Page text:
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Why Guatemalan Indigenous Communities Are Fighting a Canadian Mining Giant

No prior consent for damaging silver mine, say Xinka people.

By Quelvin Jiménez 4 Jun 2018 | TheTyee.ca

Quelvin Jiménez is an Indigenous Xinka lawyer representing the Xinka Parliament in a lawsuit that resulted in the provisional suspension of Tahoe Resources’ Escobal silver mine in southeastern Guatemala.

Tahoe Resources is a Canadian mining company with its head office in Reno, Nevada. It operates in southeastern Guatemala where my people and I — the Xinka — live, together with non-Indigenous communities.

Our principal economic activities are agriculturally-based, including coffee farming. Since Tahoe bought the Escobal silver project in 2010, it has tried to undermine our Indigenous identity and numerous local referenda on mining. The company also pressured the Guatemalan state to militarize the area in order to impose the mine.

Tahoe’s presence has provoked violence in the region, including an attack by private security guards against peaceful protesters, which landed the company in British Columbia courts where a case is proceeding for negligence and battery.

Investors and shareholders, as well as Canadian and U.S. officials who the company has lobbied, should not be misled by statements that call us “anti-development” or “outsiders.” These misrepresent and obscure the broad opposition to the company’s operations as tens of thousands of people have democratically expressed opposition to mining activities in numerous local votes organized by municipal and village authorities, as well as during peaceful protests outside the U.S. and Canadian embassies and in front of the company’s office in Guatemala. Indigenous and non-Indigenous communities in the area of influence of Tahoe’s project are convinced that mining is not an appropriate activity for our territory — and that this should be our decision to make.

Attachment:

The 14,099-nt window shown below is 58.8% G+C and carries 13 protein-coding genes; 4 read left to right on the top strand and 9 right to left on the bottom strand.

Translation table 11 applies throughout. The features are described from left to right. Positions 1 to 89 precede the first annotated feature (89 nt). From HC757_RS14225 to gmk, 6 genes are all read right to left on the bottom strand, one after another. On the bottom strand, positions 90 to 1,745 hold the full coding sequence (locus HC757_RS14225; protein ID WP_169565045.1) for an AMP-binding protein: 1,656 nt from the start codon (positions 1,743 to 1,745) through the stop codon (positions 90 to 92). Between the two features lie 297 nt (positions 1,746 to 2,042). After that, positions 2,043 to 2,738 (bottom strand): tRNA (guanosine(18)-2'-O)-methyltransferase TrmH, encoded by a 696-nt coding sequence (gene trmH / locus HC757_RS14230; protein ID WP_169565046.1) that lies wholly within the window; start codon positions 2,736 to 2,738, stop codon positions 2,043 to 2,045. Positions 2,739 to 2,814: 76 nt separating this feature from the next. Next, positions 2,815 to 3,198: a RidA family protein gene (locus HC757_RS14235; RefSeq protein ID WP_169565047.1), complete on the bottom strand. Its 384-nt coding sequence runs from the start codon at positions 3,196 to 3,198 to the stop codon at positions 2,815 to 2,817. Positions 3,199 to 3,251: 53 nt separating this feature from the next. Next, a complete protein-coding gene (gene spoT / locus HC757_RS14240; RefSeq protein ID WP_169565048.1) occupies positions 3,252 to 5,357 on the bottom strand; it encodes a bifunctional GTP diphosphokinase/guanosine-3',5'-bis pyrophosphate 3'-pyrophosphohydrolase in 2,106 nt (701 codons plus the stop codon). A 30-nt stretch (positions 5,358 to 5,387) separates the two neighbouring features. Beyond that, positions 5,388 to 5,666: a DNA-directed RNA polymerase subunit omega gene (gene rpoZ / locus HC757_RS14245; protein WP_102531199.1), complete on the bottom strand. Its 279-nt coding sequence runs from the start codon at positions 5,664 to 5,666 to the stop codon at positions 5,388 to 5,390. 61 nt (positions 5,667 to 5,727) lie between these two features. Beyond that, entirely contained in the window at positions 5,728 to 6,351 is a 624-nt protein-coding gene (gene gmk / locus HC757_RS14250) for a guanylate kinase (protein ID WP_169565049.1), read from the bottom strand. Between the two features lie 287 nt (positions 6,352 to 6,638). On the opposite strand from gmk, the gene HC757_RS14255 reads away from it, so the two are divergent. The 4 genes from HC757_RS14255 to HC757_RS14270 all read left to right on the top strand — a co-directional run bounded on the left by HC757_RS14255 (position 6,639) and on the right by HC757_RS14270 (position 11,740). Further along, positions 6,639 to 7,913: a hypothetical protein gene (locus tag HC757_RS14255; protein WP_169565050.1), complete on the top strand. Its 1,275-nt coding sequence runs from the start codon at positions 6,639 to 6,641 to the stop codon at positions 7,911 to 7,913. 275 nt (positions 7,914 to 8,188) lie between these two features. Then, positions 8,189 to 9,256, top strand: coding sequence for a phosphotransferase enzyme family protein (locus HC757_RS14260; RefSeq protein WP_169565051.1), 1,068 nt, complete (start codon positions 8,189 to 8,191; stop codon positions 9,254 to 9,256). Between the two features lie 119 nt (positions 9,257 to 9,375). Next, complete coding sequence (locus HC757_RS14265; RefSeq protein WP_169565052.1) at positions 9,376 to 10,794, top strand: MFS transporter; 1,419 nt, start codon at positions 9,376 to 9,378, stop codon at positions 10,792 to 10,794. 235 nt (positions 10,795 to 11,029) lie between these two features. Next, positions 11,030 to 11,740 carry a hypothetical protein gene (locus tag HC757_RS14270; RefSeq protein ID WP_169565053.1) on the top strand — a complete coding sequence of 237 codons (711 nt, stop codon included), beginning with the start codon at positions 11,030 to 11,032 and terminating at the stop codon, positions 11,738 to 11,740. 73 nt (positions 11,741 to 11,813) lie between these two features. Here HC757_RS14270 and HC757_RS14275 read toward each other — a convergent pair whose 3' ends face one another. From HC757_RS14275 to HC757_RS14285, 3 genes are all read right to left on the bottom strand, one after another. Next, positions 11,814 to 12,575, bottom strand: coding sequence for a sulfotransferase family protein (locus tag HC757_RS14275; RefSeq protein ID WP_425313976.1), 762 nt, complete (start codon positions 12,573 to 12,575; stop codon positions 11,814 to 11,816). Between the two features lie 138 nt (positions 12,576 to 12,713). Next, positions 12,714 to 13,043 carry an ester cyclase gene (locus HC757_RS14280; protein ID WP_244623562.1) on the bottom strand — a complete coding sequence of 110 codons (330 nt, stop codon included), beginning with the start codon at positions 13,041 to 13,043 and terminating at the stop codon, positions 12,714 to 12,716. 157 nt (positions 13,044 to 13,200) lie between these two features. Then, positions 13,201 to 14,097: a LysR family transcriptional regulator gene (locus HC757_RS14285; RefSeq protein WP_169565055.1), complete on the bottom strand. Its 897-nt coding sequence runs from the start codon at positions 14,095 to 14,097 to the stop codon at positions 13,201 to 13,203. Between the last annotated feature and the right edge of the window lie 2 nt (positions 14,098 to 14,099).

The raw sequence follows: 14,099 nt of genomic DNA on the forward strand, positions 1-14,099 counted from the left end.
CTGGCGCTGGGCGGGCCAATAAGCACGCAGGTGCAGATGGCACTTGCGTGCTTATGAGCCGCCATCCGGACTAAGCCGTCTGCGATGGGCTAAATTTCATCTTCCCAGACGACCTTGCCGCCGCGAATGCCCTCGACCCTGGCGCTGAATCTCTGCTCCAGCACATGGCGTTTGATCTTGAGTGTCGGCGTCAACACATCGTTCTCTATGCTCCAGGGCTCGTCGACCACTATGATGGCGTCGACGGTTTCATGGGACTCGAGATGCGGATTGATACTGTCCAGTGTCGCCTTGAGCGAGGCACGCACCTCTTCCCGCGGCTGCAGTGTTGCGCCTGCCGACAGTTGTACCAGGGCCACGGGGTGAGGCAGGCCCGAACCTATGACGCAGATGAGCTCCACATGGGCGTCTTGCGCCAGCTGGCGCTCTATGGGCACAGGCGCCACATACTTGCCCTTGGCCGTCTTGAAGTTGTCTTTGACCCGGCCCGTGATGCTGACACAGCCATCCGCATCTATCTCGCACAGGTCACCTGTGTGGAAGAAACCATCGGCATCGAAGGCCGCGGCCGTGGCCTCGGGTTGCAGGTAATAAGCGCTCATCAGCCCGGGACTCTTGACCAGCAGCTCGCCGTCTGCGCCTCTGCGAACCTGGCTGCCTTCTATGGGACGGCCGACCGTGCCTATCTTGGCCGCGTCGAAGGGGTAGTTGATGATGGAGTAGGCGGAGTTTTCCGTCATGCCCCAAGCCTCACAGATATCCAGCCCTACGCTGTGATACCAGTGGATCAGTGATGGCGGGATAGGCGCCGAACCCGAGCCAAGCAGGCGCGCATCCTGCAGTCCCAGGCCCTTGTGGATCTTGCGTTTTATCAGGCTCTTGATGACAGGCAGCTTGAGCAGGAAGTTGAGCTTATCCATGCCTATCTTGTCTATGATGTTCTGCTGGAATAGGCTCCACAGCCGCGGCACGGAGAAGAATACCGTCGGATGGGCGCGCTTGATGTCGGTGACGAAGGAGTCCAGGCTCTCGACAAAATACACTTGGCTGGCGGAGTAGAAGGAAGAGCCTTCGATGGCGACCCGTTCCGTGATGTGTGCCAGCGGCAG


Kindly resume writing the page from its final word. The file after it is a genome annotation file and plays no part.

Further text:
It is for this reason that, since June 7, 2017, citizens of six municipalities surrounding the Escobal mine have maintained a peaceful protest on private property along the main access road, preventing only mine-related traffic from passing. Tahoe calls us “outsiders” because we do not all come from the same town. This distorts the fact that discontent with Tahoe’s operations is region-wide and more organized than the company likes to let on.

One month after the protest began, in July 2017, the Guatemalan Supreme Court ordered the suspension of operations at Tahoe’s mine in response to a suit filed against the Ministry of Energy and Mines for not having obtained the prior consent of the Xinka Indigenous population. It also found that we, the Xinka people, were discriminated against when the company and the government negated our existence and treated us as through we were invisible.

Only now, after losing millions of dollars, has Tahoe indicated that it will develop an Indigenous Peoples’ Policy. But, even if this policy were in line with international law and fully binding, it is too little, too late.